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    201609201609

    A record of the upper Olduvai geomagnetic polarity transition from a sediment core in southern Yokohama City, Pacific side of central Japan

    Kusu C, Okada M, Nozaki A, Majima R, Wada H

    Geomagnetism, Paleomagnetism, Geomagnetic polarity transition, Olduvai subchron, VGP path, VGP cluster, Reversal, Relative paleointensity, Sediment core

    Paleomagnetic results in the vicinity of the upper Olduvai polarity reversal. (a): VGP path, (b): VGP latitude, (c): relative paleointensity (NRM20-40 mT/ARM20-40 mT) from Core M and Core I. The blue shaded areas in (a) indicate that the vertical component of the NAD field at the Earth’s surface is less than −15 µT (Constable 2007). The stars indicate the core sites.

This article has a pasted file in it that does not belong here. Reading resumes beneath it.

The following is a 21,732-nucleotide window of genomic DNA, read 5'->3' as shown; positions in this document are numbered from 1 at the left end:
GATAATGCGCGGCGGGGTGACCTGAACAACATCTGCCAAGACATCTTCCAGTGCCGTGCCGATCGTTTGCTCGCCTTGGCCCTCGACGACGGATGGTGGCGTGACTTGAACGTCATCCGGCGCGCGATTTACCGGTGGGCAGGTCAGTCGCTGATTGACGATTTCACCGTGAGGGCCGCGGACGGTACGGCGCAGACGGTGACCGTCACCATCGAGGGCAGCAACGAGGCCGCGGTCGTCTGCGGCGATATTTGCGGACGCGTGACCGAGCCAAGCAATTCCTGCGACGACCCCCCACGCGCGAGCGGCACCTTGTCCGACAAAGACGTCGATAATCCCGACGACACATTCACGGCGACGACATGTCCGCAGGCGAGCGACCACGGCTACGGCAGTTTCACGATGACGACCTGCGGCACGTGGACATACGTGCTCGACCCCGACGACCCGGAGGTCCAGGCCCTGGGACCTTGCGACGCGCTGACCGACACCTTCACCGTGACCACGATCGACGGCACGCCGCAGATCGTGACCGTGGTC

A detailed paleomagnetic record of the upper Olduvai polarity transition was obtained from a 106.72 m-long sediment core drilled in southern Yokohama City, located on the northern Miura Peninsula, on the Pacific side of central Japan. The core spans the upper part of the Nojima Formation and the lowermost part of the Ofuna Formation, both of which correspond to the middle Kazusa Group (Lower Pleistocene forearc basin fill). The record was reconstructed using discrete specimens taken throughout mudstone and/or sandy mudstone sequences in the Nojima Formation. In this record, the virtual geomagnetic pole (VGP) fluctuation accompanying the polarity transition was determined to occur between depths of 66.99 and 63.60 m. These depths have been dated at 1784.4 and 1779.9 ka, respectively, and the duration of the polarity transition is estimated to be 4.5 kyr using an age model based on a δ18O record from that core. The VGP paths during the transition do not appear to show any preferred longitudinal bands. However, the VGP positions cluster in five areas: (A) eastern Asia near Japan, (B) the Middle East, (C) eastern North America (North Atlantic), (D) off southern Australasia, and (E) the southern South Atlantic off South Africa. The primary locations of the observed VGP clusters coincide with the areas on the Earth’s surface that possess a strong downward flux of the vertical component of the present geomagnetic non-axial dipole field. The relative paleointensity rapidly decreased approximately 1 kyr before the beginning of the polarity transition and gradually recovered to its initial level in 12 kyr.